As the humans who build the internet, now more than ever, we are responsible for infusing our work with real, human qualities and values. In our work, we have the opportunity (and responsibility) to reinforce interconnectedness, and the spaciousness and dependence on our natural environments that the human nervous system needs in order to survive. It is on us to build an internet that devalues isolation, antipathy, disembodiment, despair, disconnectedness, greed, injustice, oppression, speediness, and profit-at-all-cost. We can make an internet that outshines the toxic ethos of winner-takes-all.
Even before the COVID-19 pandemic, people were ever more likely to be isolated from one another and ever more likely to be relating to themselves, each other and the world through a rectangular web interface. Screen time has increased up to 60% since the beginning of the pandemic. Daily average number of Zoom users alone rose from about 10 million in December 2019 to 300 million daily users by the end of April 2020. The texture of our daily realities are increasingly negotiated through online experiences. And many of those online experiences are part of an internet that has become "a machine that applies the science of psychological warfare to the affairs of ordinary life, a machine that manipulates opinion, exploits attention, commodifies information, divides voters, atomizes communities, alienates individuals, and undermines democracy."
As producers of those online experiences, developers and designers are charged with the quality of that experience and what it implies in our lives as users. Because interaction that we have with each other as humans is so often mediated through software, why and how that software is built is increasingly impactful. We may not have as much control over the why but we can do a lot with the how.
At Dojo4 we understand that people, communities and natural environments have been harmed and are suffering because of manipulative and purely profit-driven applications of technology. We know that antidotes to this include spending time in nature and in genuine human connection. It's part of our manifesto and we've got some work-in-progress on building solidarity around that perspective. More on that soon, but in the meantime, here are some resources and toolkits for how we can build an internet that is:
more environmentally sustainable - right now it uses LOTS more electricity that you might imagine:
inclusive and celebrates different abilities and ways of doing and being - this means building in ways that further the progress we've made toward gender, race, and accessibility equality but it also means working against an internet that can be censored and radically politicized:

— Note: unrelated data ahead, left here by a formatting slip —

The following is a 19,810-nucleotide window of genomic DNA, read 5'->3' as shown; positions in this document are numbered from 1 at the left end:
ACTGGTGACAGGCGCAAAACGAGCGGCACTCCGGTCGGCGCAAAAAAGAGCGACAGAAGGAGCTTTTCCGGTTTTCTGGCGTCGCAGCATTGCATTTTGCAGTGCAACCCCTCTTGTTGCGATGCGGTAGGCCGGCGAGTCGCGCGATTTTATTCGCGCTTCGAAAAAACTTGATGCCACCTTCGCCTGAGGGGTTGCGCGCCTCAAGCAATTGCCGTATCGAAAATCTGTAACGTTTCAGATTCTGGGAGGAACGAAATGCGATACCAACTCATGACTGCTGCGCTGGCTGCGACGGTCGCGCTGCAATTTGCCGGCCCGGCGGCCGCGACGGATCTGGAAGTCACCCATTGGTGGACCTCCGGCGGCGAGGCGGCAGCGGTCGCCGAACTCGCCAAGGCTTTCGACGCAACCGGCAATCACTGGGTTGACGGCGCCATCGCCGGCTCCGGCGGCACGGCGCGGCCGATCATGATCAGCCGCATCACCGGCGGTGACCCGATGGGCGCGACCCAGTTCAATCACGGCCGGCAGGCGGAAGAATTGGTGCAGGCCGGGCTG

nourishing and enriching rather punishing and depleting - what if spending time online soothed the nervous system and calmed the mind? It's not just the content but how the internet is designed to be used that can make that possible. For instance calm technology principals specify that a person’s primary task should not be computing but being human and that designers give people what they need to solve their problem and nothing more. *Resources: *
not slave to commercial purposes - as every interaction we have online is increasingly marketed and marketable, it important to remember that we can build things that are entirely non-commercial and that don't engage users simply to monitize their data. Resources:
a celebration and reinforcement of art and artfulness - somewhere on the forked roads of alternate histories, the internet evolved as an interactive universe of art, rather than a marketplace. By incorporating art and artfulness into our work, we can help shift the balance to this reality. Resources and examples: Rhizome, Net Art Anthology, Eyebeam, Network Effect, Turbulence, Window Swap, MSCHF, Got Your Back, Olia Lialina, adaweb, JODI, Constant Dullaart, Scoopsnoodle, Neural, Furtherfield.
integration of nature and technology - the Internet of Nature, for instance, taps into the natural capital on which we all rely to build smarter and greener digital systems. How can we integrate the principles and qualities of wilderness into what we build online?
Luckily, lots of people are thinking about this kind of thing. In particular, the Center for Humane Technology provides guidance to technologists for building a more "humane" internet. They remind us to examine our assumptions in these ways (see: https://humanetech.com/techprinciples/):
- Technology is never neutral: our values and assumptions are baked into what we build.
- See in terms of human nature: consider the vulnerabilities of the human brain.
- Shift product culture: emphasize humanization not productization.
- Create market conditions for humane technology: become a stakeholder in a marketplace that rewards humane technology.
Their Principles provide a practical touchstones that we can use as do our work:
- Obsess over values not engagement metrics
- Strengthen existing brilliance, instead of assuming that more technology is always better.
- Make the invisible visceral, instead of assuming that harms are edge cases- drive for deeper empathy with actual users.
- Enable wise choices, instead of assuming more choice is always better- help people make choices in ways that are informed, thoughtful, and aligned with their values as well as the fragile social and environmental systems they inhabit.
- Nurture mindfulness, instead of vying for attention.
- Bind growth with responsibility, instead of simply maximizing growth- invest in understanding the delicate cognitive, social, economic and ecological systems that your technology operates in.
We can build an organic, living, humane internet that emphasizes, rather than diminishes, meaningful human qualities. We are doing it, we can do it better, and we look forward to connecting with you about how to do it together.
> image, at the top, by Denis Sheckler<